After your feet walked thousands of kilometres through your life, they can eventually wear down. But there are ways to keep your feet healthy as you age – through proper maintenance, care and regular check-ups.


What happens to feet as they age?

As you age, you can lose cushioning and soft tissue fat in the pads of your heels and balls of your feet, near your toes. Like the skin on your face, there is also a loss of elasticity in the skin
on your feet, making it thinner and more vulnerable.

Bone deformities such as bunions, arthritis, and difficulties undertaking basic foot care can lead to foot health issues and sometimes an increased risk of falls. Falls in older age can
sometimes have drastic consequences.

Nails also become more brittle, thicker and harder, making them difficult to trim and more prone to ingrown toenails, fungal breakouts and other infections.

Can foot problems be improved?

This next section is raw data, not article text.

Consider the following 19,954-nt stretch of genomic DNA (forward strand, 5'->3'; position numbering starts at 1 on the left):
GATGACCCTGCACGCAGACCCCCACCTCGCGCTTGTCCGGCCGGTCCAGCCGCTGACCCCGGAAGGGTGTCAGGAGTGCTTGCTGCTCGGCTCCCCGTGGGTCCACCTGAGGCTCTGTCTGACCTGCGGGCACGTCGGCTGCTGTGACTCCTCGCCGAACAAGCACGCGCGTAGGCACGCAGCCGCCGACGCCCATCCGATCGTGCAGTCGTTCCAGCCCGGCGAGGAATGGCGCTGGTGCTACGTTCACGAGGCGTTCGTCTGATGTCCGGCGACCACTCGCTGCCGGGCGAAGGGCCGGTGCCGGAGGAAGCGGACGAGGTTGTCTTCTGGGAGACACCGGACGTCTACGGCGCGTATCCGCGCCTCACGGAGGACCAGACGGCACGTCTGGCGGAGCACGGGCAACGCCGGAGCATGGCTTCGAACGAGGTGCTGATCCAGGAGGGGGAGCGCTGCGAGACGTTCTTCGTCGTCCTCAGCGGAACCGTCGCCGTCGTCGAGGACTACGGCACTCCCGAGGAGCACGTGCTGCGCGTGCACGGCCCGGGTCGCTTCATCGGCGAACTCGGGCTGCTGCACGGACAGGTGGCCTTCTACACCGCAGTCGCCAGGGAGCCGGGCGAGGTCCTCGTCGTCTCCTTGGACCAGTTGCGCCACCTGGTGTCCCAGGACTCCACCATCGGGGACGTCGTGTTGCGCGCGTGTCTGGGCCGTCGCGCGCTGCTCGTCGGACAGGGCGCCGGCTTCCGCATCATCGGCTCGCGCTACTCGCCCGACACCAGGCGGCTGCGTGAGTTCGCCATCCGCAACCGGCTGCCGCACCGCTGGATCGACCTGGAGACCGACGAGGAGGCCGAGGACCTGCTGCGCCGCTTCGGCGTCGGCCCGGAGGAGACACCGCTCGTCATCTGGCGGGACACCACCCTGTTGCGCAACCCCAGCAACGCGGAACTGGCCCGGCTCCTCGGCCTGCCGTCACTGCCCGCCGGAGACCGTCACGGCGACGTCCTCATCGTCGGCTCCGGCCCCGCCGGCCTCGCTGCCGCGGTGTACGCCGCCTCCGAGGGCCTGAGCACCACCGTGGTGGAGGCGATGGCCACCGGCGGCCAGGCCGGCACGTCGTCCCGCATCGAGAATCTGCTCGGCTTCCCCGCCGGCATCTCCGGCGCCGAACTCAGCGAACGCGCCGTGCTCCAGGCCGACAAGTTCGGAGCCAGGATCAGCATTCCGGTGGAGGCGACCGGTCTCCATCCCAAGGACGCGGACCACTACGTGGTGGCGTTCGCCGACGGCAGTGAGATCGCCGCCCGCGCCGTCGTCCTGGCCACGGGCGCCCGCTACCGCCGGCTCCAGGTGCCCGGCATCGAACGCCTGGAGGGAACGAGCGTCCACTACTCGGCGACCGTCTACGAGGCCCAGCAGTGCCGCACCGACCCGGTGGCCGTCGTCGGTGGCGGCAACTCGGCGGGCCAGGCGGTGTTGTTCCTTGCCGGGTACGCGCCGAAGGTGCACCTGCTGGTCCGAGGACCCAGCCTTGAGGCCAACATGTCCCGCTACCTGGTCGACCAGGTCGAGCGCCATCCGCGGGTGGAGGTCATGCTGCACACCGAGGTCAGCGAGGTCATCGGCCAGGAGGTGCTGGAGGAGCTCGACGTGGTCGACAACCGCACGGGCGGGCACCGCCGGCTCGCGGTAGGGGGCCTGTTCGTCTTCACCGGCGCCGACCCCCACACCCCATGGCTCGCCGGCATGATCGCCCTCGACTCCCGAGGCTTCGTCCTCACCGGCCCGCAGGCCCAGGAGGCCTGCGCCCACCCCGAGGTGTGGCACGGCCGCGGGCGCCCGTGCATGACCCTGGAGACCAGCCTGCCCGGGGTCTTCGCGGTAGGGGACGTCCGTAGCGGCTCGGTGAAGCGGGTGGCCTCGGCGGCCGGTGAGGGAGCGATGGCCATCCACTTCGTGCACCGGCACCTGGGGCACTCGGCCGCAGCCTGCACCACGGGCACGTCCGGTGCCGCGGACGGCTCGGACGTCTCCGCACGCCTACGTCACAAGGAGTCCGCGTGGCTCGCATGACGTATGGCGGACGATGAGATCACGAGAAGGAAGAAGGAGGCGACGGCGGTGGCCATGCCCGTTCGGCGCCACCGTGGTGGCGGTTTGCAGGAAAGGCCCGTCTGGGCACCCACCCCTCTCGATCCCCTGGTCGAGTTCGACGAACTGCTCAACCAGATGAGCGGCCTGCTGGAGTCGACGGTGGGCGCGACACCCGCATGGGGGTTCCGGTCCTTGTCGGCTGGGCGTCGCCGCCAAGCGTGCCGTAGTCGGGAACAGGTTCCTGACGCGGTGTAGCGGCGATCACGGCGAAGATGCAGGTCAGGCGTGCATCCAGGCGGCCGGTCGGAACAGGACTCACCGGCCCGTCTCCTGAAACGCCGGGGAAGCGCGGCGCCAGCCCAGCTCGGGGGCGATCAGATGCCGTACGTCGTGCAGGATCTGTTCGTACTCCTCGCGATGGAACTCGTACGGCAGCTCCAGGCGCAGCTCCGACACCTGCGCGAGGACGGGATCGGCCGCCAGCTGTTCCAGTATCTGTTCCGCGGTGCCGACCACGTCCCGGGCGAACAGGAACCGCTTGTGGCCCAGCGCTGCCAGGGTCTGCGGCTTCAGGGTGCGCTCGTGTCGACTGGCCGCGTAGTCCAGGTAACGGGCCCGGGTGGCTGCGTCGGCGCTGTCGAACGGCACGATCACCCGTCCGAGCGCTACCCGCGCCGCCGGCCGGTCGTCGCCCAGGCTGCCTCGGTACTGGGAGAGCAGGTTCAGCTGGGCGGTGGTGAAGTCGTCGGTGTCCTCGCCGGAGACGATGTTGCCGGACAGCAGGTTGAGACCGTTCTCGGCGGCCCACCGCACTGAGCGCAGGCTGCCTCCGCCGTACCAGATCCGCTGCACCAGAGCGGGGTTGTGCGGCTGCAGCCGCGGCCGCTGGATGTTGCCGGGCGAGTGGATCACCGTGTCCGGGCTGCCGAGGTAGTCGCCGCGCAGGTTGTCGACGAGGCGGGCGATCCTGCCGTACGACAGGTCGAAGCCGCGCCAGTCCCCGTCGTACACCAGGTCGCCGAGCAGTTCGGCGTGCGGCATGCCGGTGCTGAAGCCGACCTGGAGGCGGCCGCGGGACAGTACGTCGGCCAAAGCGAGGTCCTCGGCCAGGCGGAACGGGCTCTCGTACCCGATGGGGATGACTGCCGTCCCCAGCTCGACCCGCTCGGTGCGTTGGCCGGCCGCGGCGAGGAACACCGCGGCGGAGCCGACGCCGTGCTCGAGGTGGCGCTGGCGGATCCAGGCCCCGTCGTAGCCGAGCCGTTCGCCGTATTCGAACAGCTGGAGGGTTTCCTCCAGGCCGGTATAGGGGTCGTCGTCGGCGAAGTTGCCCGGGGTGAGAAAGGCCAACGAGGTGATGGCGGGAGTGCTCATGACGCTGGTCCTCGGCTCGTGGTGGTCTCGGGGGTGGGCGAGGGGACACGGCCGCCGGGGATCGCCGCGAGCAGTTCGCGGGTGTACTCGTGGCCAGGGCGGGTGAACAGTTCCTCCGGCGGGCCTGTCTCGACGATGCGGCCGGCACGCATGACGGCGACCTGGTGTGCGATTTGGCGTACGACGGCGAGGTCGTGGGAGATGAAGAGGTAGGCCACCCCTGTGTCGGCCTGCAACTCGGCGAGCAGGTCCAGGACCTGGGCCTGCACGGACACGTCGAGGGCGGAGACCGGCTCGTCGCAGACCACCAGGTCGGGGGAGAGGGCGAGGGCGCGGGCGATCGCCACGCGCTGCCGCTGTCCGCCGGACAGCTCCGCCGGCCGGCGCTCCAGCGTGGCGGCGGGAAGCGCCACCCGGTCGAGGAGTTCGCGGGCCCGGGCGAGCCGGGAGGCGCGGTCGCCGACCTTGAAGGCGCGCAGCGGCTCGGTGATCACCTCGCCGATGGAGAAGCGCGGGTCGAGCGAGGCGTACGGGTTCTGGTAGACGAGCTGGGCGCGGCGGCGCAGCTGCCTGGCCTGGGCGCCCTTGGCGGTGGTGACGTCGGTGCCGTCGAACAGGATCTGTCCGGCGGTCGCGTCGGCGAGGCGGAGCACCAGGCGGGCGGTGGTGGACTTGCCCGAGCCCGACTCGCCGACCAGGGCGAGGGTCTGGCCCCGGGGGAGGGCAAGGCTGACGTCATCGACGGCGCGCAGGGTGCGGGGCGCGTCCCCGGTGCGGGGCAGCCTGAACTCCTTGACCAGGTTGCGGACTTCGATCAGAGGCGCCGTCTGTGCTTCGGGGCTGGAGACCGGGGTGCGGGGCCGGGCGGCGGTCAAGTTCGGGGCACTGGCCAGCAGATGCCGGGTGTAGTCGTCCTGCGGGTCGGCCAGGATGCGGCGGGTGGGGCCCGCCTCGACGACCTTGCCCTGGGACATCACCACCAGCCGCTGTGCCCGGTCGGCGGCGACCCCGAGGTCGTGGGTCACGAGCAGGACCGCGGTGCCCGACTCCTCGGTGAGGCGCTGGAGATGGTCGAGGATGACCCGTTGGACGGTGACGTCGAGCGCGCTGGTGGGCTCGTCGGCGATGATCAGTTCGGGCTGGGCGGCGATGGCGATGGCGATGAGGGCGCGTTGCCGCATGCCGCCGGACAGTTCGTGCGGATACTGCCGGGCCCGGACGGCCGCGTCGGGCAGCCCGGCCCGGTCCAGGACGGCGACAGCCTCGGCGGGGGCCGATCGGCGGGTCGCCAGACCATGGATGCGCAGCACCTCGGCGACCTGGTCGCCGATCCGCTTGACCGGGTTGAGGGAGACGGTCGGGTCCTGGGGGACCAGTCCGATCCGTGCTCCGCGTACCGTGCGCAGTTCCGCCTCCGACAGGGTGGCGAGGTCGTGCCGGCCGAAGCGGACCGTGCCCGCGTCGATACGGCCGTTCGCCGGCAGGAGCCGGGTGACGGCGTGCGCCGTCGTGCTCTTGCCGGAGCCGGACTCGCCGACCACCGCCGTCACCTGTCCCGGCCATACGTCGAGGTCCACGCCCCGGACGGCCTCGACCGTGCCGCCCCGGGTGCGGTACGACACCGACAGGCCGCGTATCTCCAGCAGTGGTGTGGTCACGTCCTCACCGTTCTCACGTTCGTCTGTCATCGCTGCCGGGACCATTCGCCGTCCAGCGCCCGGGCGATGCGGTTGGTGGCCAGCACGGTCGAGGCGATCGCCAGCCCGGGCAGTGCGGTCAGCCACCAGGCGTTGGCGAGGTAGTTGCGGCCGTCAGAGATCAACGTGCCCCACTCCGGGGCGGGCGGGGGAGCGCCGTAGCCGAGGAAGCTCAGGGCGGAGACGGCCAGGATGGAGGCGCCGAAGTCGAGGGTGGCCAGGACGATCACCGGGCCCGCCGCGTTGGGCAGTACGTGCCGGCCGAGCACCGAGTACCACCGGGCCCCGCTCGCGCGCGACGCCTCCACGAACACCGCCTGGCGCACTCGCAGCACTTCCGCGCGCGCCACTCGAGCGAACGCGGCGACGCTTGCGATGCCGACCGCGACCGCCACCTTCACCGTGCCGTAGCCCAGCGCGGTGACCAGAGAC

For older people, most foot problems can be improved by regular maintenance and care, keeping body weight down, shoe modification and use of cushioned insoles.

Some older people have difficulty reaching their feet or may have poor eyesight. This can make regular foot maintenance a challenge and may require assistance through a family member or a podiatrist.

It is also important to have your feet measured frequently as the bones in your feet change with age, this way you can ensure you choose shoes that fit well and are comfortable.

Taking good care of your feet as you age is good for your foot health as it helps you stay active and mobile.


When should you see a podiatrist?

Your feet are mirrors of your health. Warning signs of health conditions can be dry skin, brittle nails, burning and tingling sensations in your feet, or feelings of cold, numbness, and
discolouration. If these occur, seeing a podiatrist will help to pinpoint the cause. Regular check-ups with your podiatrist are recommended, especially if you cannot look after your feet yourself and you have no one to help you.


Looking after ageing feet patient information
An APodA member resource © Australian Podiatry Association 2023